That means diplomacy can no longer be conducted only at the government-to-government level. It must also be conducted at the government-to-people, people-to-government and people-to-people levels.
Much of the Clinton innovation team’s efforts involve working with friendly foreign governments to develop best practices for Internet freedom and training individuals to use open information systems for their political and economic benefit. Some of it involves providing dissidents and opposition movements with the tools to evade the censorship and eavesdropping of hostile governments. And some of it simply involves listening to what people in other nations are saying.
Clinton may or may not be the Internet queen of cool. But irrespective of what you think of her or the policies of the president she represents, she is transforming the way a 60,000-person bureaucracy conducts diplomacy. (At one point, Scott compared steering State to turning a huge aircraft carrier.)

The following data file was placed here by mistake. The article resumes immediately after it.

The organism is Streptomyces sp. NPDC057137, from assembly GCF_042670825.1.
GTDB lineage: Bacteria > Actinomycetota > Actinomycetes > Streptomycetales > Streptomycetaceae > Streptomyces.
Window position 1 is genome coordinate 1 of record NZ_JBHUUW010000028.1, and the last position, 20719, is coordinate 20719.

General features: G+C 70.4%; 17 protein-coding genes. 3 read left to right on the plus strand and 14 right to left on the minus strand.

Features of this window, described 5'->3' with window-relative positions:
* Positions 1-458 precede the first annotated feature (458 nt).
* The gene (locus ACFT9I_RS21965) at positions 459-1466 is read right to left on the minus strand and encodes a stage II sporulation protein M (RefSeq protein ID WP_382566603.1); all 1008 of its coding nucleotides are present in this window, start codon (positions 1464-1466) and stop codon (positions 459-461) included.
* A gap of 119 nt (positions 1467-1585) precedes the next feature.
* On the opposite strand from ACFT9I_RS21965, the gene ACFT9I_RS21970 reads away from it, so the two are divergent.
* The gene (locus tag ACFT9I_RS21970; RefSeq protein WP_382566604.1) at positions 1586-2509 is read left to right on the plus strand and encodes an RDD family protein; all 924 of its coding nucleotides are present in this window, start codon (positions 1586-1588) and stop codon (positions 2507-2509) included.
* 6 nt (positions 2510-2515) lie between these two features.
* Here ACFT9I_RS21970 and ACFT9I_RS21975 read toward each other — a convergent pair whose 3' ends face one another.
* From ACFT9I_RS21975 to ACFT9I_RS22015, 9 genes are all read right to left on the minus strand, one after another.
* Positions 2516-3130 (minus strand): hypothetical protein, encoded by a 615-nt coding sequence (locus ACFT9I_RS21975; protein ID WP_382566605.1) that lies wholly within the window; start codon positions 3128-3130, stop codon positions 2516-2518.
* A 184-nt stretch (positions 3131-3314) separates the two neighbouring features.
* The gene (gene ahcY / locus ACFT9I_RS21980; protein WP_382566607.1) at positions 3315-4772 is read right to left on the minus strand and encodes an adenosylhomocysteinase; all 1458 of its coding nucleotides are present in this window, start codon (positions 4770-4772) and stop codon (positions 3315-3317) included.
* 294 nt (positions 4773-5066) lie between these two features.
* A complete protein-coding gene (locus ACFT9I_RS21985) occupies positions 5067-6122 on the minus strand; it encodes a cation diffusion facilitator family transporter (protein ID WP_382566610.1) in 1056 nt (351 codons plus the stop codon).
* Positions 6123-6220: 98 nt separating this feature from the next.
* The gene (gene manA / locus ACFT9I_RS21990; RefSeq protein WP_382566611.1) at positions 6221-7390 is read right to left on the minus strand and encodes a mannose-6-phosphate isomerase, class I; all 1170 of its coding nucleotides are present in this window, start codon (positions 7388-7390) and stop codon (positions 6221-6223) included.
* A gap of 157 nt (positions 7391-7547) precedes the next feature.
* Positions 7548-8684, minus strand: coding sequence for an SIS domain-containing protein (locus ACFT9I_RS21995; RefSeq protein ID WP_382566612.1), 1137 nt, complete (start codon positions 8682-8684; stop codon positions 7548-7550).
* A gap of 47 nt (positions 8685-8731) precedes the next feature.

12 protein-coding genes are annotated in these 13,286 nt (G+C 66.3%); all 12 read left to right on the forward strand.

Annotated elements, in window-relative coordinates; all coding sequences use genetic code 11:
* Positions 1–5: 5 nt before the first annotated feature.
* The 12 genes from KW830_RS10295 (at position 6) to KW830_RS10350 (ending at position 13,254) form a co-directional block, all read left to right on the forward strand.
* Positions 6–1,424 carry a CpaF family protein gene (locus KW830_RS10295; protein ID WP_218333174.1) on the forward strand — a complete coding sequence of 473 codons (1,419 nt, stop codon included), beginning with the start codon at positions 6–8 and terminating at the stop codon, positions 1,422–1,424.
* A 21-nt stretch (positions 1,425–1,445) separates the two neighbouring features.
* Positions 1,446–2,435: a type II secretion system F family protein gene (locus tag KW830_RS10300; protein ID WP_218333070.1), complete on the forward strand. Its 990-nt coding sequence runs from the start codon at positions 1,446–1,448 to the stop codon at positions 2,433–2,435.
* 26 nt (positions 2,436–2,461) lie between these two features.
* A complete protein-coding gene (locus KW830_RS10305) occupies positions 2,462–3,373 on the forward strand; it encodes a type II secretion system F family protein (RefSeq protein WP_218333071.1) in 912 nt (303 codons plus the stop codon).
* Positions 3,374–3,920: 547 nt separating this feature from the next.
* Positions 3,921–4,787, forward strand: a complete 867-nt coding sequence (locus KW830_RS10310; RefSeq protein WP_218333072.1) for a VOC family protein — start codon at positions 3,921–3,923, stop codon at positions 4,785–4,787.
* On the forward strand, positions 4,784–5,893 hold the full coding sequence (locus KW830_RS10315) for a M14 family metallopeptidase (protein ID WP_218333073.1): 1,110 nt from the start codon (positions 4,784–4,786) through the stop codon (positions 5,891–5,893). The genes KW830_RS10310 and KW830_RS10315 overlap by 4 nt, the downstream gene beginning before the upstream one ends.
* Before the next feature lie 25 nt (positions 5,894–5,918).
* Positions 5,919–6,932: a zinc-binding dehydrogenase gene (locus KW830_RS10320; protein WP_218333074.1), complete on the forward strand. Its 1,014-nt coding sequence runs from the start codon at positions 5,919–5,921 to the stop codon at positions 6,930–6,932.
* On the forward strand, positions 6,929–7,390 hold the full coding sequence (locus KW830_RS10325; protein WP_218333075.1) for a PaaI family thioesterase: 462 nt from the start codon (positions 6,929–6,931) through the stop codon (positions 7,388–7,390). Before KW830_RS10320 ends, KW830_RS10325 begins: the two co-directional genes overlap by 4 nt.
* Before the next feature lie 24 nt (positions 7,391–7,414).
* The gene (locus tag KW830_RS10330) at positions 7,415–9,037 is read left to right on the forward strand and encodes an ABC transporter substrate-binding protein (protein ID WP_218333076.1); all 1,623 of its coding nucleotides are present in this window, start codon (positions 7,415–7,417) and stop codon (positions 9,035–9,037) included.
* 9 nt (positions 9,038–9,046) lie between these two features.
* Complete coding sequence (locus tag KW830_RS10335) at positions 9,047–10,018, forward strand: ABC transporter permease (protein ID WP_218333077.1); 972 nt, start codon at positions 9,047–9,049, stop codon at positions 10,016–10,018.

“Foreign policy does not exist separately from technology any longer,” Scott says. “It used to be we had a number of people at the State Department who were trained in technology, but they were the guys who set up the computer systems and phone networks in our embassies. They weren’t there to shape our foreign policy, but they are now.”
Jonathan Gurwitz is a columnist associated with the editorial board of the San Antonio Express-News, a long-time AOJ member, and the organizer for the annual NCEW-AOJ State Department briefings.
Adapted from reporting by Dan Simpson
Deborah E. Graze, principal deputy assistant secretary of state in the Bureau of Democracy, Human Rights and Labor, told the April AOJ briefing that key subjects the Bureau deals with include war as a human rights problem, how to define democracy, and providing U.S. support to civil society in countries in transition
She noted a worldwide trend toward government crackdowns on independent media, adding that the United States was paying special attention to the persecution of journalists, institutionally and as individuals.